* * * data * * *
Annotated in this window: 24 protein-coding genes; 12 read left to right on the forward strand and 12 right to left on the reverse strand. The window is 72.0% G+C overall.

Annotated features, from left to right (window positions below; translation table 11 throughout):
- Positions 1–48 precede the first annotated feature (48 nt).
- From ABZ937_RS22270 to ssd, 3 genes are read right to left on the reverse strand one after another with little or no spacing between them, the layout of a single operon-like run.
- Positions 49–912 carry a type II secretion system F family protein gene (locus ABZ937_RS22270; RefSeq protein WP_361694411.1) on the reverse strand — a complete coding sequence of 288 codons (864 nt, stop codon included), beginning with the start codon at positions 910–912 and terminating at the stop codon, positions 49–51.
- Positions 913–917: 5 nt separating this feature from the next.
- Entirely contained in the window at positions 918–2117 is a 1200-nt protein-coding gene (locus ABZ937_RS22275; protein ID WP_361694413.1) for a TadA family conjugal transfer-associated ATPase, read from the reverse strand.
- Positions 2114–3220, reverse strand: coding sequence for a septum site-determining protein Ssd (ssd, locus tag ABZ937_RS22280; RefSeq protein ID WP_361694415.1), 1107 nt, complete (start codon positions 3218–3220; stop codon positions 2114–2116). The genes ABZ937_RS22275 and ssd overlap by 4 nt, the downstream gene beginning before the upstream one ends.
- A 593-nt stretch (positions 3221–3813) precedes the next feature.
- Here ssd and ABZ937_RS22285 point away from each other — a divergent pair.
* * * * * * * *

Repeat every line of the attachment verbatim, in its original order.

Annotated in this window: 24 protein-coding genes; 12 read left to right on the forward strand and 12 right to left on the reverse strand. The window is 72.0% G+C overall.

Annotated features, from left to right (window positions below; translation table 11 throughout):
- Positions 1–48 precede the first annotated feature (48 nt).
- From ABZ937_RS22270 to ssd, 3 genes are read right to left on the reverse strand one after another with little or no spacing between them, the layout of a single operon-like run.
- Positions 49–912 carry a type II secretion system F family protein gene (locus ABZ937_RS22270; RefSeq protein WP_361694411.1) on the reverse strand — a complete coding sequence of 288 codons (864 nt, stop codon included), beginning with the start codon at positions 910–912 and terminating at the stop codon, positions 49–51.
- Positions 913–917: 5 nt separating this feature from the next.
- Entirely contained in the window at positions 918–2117 is a 1200-nt protein-coding gene (locus ABZ937_RS22275; protein ID WP_361694413.1) for a TadA family conjugal transfer-associated ATPase, read from the reverse strand.
- Positions 2114–3220, reverse strand: coding sequence for a septum site-determining protein Ssd (ssd, locus tag ABZ937_RS22280; RefSeq protein ID WP_361694415.1), 1107 nt, complete (start codon positions 3218–3220; stop codon positions 2114–2116). The genes ABZ937_RS22275 and ssd overlap by 4 nt, the downstream gene beginning before the upstream one ends.
- A 593-nt stretch (positions 3221–3813) precedes the next feature.
- Here ssd and ABZ937_RS22285 point away from each other — a divergent pair.